ITM/IMR 2015


Organisers and Funders

International Mei-Ramew 2015 (IMR 2015) – Mother Earth in local language – is the preferred name of the peoples of Meghalaya for the second edition of Indigenous Terra Madre, an international gathering on indigenous food communities. It is a joint venture of the Indigenous Partnership for Agrobiodiversity and Food Sovereignty (Indigenous Partnership), Rome, Italy; Slow Food International, Bra, Italy; and the North East Slow Food and Agrobiodiversity Society (NESFAS), Shillong, India.

The event was supported by several US Foundations, namely The Christensen Fund; Tamalpais Foundation; Swift Foundation; CS Fund; and the AgroEcology Fund. International funders include Bread for the World, Germany and the International Fund for Agricultural development (IFAD), Rome. The Government of Meghalaya suppoorted ITM 2015 by funding the necessary local preparatory and event management costs. Forty one indigenous communities in Meghalaya co-hosted ITM 2015

Venue and Geographic Information

This global event was held in Shillong, the capital of Meghalaya, from 3rd to 7th November 2015. Shillong is situated at the centre of a plateau surrounded by hills, three of which are revered by the Khasi people, the majority indigenous group of the state. The other main indigenous peoples of Meghalaya are the Jaintias and Garos, and all three groups follow matriarchal traditions, albeit strongly impacted by modern influences.

Shillong, located approximately 1800 m (6000 ft) above sea level, has a cool climate and is only 65 km from the village of Mawsynram, reported to be the wettest spot on earth. The weather in early November is generally cool but pleasant with ample sunshine and daytime temperatures averaging 19°C and nighttime lows around 7-10°C. The houses and meeting halls are generally minimally heated and therefore warm clothes are required for evening.

The General Event Schedule

The first three days of ITM 2015 was held at the Campus of the North Eastern hill University (NEhU), Shillong, one of India’s federally established universities and it will include plenary and thematic break out sessions, cultural performances and food tastings. The fourth day will feature field trips to eight host villages, where participants had the opportunity to spend time and exchange ideas with local food communities in their respective landscapes.

Context & Rationale

As the world searches for sustainable ways of growing food that avoid and ideally mitigate ecological crisis, scientists and policymakers are, today, turning a thoughtful gaze toward indigenous peoples and their long-standing practices that help to maintain ecological balance. ITM 2015 gathered indigenous food communities working with the Indigenous Partnership, Slow Food International, UN Agencies and other global supporters to showcase their traditional knowledge, evolving skills and sustainable practices that safeguard natural resources and contribute to a resilient food system that promotes a more humane future for a diverse world. ITM 2015 strived to be a platform for these food communities to interact and engage with scientists and policymakers as they reflect on the theme, The Future We Want: Indigenous Perspectives and Actions.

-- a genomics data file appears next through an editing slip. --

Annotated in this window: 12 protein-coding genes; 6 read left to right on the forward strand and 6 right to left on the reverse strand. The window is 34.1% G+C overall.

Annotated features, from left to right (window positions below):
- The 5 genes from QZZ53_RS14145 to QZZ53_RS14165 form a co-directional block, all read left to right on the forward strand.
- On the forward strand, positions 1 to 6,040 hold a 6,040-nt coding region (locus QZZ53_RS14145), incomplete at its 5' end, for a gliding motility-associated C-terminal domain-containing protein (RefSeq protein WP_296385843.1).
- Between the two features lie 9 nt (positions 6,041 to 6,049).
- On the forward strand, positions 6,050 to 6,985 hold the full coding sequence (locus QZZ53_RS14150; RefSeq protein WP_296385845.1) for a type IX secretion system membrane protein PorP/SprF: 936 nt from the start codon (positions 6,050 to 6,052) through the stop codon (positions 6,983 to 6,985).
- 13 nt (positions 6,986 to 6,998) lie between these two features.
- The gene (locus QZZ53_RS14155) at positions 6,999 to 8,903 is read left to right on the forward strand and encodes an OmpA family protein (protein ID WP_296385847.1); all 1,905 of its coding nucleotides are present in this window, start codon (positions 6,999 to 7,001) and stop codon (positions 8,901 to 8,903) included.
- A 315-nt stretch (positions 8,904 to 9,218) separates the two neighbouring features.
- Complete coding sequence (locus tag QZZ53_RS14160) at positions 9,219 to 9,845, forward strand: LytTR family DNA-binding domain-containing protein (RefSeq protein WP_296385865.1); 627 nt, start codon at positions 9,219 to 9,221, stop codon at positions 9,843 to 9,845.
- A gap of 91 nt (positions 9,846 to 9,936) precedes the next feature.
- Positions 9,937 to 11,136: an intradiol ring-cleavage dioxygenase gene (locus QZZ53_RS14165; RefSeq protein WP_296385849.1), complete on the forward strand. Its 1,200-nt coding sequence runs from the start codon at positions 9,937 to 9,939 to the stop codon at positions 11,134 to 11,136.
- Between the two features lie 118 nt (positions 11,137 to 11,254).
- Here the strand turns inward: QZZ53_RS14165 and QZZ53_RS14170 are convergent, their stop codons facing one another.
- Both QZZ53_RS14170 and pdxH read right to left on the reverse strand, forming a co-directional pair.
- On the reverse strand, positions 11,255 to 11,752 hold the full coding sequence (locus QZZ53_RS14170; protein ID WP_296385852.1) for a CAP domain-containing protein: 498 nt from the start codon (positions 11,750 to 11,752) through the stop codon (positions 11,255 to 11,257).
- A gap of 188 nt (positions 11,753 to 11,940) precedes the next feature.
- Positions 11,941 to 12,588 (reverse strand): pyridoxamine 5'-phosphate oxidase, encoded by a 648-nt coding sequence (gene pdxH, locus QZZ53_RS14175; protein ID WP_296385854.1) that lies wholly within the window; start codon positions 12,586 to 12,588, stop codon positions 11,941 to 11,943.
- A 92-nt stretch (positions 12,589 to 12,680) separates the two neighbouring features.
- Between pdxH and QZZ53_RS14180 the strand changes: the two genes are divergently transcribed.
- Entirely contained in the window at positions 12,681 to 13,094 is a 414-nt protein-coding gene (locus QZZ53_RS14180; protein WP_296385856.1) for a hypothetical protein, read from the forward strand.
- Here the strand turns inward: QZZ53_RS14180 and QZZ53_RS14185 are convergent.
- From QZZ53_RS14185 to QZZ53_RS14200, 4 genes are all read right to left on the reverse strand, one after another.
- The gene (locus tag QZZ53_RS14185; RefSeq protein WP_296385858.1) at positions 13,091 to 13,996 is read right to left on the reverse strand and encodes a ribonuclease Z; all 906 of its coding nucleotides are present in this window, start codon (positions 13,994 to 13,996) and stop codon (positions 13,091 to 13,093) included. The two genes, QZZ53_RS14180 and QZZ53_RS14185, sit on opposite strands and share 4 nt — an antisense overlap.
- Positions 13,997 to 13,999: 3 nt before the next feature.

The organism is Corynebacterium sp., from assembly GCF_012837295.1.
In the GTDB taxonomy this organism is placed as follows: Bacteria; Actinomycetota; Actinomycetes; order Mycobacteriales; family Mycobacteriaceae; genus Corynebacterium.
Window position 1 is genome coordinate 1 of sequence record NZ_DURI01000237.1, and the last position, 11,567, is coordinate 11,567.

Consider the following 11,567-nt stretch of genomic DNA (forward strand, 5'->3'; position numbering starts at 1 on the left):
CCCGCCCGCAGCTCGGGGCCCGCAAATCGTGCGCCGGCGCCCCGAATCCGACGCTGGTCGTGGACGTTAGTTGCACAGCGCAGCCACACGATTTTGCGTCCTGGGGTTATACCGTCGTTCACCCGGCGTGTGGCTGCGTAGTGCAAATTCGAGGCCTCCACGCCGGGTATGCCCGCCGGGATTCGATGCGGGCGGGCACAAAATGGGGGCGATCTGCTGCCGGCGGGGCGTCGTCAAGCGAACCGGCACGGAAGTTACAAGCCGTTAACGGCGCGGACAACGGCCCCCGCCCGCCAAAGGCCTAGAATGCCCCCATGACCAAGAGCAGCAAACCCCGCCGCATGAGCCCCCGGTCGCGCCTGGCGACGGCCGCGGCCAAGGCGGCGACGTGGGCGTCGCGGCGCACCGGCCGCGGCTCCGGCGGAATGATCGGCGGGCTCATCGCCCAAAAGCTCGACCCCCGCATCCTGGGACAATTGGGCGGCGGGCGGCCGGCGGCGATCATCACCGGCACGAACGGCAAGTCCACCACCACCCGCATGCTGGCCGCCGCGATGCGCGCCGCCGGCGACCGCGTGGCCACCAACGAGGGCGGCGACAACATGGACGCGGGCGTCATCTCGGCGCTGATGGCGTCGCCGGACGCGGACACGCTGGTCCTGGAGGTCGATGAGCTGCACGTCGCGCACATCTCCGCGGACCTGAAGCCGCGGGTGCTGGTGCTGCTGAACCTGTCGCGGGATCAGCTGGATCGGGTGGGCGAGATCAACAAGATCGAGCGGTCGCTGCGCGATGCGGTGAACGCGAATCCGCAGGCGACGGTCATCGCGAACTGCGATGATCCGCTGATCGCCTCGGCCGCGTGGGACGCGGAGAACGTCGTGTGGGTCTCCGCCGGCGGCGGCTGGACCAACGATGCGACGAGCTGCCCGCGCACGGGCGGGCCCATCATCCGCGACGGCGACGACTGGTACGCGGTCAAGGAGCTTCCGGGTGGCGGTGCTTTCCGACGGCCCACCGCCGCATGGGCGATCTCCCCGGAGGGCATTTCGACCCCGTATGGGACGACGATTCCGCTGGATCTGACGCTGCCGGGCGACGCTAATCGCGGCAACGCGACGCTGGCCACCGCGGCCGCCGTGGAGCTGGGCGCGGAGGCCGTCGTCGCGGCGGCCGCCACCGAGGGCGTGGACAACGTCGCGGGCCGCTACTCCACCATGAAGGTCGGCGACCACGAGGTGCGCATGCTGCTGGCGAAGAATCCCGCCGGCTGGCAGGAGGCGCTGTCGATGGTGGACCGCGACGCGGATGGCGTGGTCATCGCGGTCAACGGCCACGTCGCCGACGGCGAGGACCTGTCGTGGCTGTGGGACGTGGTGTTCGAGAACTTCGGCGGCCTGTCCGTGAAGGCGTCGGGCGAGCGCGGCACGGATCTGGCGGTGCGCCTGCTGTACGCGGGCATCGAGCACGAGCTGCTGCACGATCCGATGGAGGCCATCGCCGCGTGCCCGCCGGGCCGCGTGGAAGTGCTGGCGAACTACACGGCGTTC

Objectives of IMR 2015

  1. The first objective of ITM 2015 was for all Indigenous Terra Madre communities and allies of the Indigenous Partnership to celebrate the wonderful cultural and biological diversity of indigenous communities as expressed in their songs, dance, dress, folklores and food systems that have evolved through generations of close interaction with nature.
  2. The second objective was to gather, review and reflect on evolving food and agroecological issues of indigenous peoples in order to build their respective capacities to promote and uphold an environmental standard in which all people can enjoy food that is good for them, good for those who grow it and good for the planet.
  3. The third objective of ITM 2015 was to showcase to the world at large the cultural and biological treasures of Meghalaya and North East India. It also aimed to draw attention to the many innovations of local communities across the world and the success stories of promoting good, clean and fair food through government, civil society and development initiatives. It highlighted the Slow Fashion of the North East movement, which aims to glamorise traditional textiles and weaving practices in North East India that are a crucial part of the sustainable, environmental and ethical movements of the world. Slow Fashion of the North East promotes choosing quality over quantity, and artisanal and local products over mass-produced items.

4. The fourth objective was that traditionally marginalised voices, such as youth, women
knowledge holders, the physically challenged, and indigenous farmers, pastoralists,
hunter-gatherers, remote dwellers and fisher folk, will actively participate in the
deliberations of the gathering.

The Focus of ITM 2015

Celebration of Food: The diversity of indigenous food was celebrated through shared meals, food tastings, workshops, demonstrations, pop-up restaurants and fine dining experiences.

Inclusive Discussion: Plenary sessions led by well known speakers covered topics such as the future of local indigenous food, understanding indigenous wellbeing, the UN and the future of indigenous local knowledge systems, and the nutritional wellbeing of matriarchal communities. There also were parallel thematic sessions where indigenous communities, particularly women and youth, were encouraged to engage and exchange practical ideas on topics discussed at the plenary sessions.

 Cultural performances: ITM 2015 provided a platform for different indigenous communities and well known indigenous cultural artists to showcase their culture, songs, dance and dress.

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